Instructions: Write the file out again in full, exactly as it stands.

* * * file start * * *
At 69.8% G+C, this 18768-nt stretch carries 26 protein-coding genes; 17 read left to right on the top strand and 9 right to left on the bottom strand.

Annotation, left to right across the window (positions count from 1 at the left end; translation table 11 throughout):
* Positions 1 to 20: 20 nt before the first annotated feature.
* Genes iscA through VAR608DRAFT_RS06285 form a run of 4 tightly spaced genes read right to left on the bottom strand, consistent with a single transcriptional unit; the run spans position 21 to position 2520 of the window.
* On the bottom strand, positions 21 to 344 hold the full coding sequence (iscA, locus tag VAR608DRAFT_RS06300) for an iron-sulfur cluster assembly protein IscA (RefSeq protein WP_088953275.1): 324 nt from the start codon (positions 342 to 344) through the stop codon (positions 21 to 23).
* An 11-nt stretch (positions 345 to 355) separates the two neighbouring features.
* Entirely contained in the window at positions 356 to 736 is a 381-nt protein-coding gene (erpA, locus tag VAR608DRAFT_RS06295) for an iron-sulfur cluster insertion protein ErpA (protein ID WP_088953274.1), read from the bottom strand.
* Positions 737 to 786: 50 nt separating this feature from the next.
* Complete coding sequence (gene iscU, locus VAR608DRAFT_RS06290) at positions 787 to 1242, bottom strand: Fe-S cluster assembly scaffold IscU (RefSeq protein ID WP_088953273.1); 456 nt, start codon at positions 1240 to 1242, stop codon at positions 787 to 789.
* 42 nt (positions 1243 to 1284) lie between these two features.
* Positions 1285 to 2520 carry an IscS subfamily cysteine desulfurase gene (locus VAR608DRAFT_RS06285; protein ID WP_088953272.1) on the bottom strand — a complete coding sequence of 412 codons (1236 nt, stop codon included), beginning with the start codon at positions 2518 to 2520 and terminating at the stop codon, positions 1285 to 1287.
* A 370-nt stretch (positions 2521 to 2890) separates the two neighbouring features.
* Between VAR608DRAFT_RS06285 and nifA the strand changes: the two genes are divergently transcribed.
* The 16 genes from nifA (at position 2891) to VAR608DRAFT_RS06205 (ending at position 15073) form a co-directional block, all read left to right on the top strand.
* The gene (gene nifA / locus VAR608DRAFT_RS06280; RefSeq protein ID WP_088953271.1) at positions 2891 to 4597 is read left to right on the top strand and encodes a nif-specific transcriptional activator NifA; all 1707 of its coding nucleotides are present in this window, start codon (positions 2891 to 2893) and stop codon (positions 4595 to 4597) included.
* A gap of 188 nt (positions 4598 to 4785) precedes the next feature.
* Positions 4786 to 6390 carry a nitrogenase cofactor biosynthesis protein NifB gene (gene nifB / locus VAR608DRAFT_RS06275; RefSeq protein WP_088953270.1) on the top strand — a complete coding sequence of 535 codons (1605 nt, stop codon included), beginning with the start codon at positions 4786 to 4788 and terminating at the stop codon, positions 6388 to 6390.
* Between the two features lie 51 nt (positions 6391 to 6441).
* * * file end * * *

At 69.8% G+C, this 18768-nt stretch carries 26 protein-coding genes; 17 read left to right on the top strand and 9 right to left on the bottom strand.

Annotation, left to right across the window (positions count from 1 at the left end; translation table 11 throughout):
* Positions 1 to 20: 20 nt before the first annotated feature.
* Genes iscA through VAR608DRAFT_RS06285 form a run of 4 tightly spaced genes read right to left on the bottom strand, consistent with a single transcriptional unit; the run spans position 21 to position 2520 of the window.
* On the bottom strand, positions 21 to 344 hold the full coding sequence (iscA, locus tag VAR608DRAFT_RS06300) for an iron-sulfur cluster assembly protein IscA (RefSeq protein WP_088953275.1): 324 nt from the start codon (positions 342 to 344) through the stop codon (positions 21 to 23).
* An 11-nt stretch (positions 345 to 355) separates the two neighbouring features.
* Entirely contained in the window at positions 356 to 736 is a 381-nt protein-coding gene (erpA, locus tag VAR608DRAFT_RS06295) for an iron-sulfur cluster insertion protein ErpA (protein ID WP_088953274.1), read from the bottom strand.
* Positions 737 to 786: 50 nt separating this feature from the next.
* Complete coding sequence (gene iscU, locus VAR608DRAFT_RS06290) at positions 787 to 1242, bottom strand: Fe-S cluster assembly scaffold IscU (RefSeq protein ID WP_088953273.1); 456 nt, start codon at positions 1240 to 1242, stop codon at positions 787 to 789.
* 42 nt (positions 1243 to 1284) lie between these two features.
* Positions 1285 to 2520 carry an IscS subfamily cysteine desulfurase gene (locus VAR608DRAFT_RS06285; protein ID WP_088953272.1) on the bottom strand — a complete coding sequence of 412 codons (1236 nt, stop codon included), beginning with the start codon at positions 2518 to 2520 and terminating at the stop codon, positions 1285 to 1287.
* A 370-nt stretch (positions 2521 to 2890) separates the two neighbouring features.
* Between VAR608DRAFT_RS06285 and nifA the strand changes: the two genes are divergently transcribed.
* The 16 genes from nifA (at position 2891) to VAR608DRAFT_RS06205 (ending at position 15073) form a co-directional block, all read left to right on the top strand.
* The gene (gene nifA / locus VAR608DRAFT_RS06280; RefSeq protein ID WP_088953271.1) at positions 2891 to 4597 is read left to right on the top strand and encodes a nif-specific transcriptional activator NifA; all 1707 of its coding nucleotides are present in this window, start codon (positions 2891 to 2893) and stop codon (positions 4595 to 4597) included.
* A gap of 188 nt (positions 4598 to 4785) precedes the next feature.
* Positions 4786 to 6390 carry a nitrogenase cofactor biosynthesis protein NifB gene (gene nifB / locus VAR608DRAFT_RS06275; RefSeq protein WP_088953270.1) on the top strand — a complete coding sequence of 535 codons (1605 nt, stop codon included), beginning with the start codon at positions 4786 to 4788 and terminating at the stop codon, positions 6388 to 6390.
* Between the two features lie 51 nt (positions 6391 to 6441).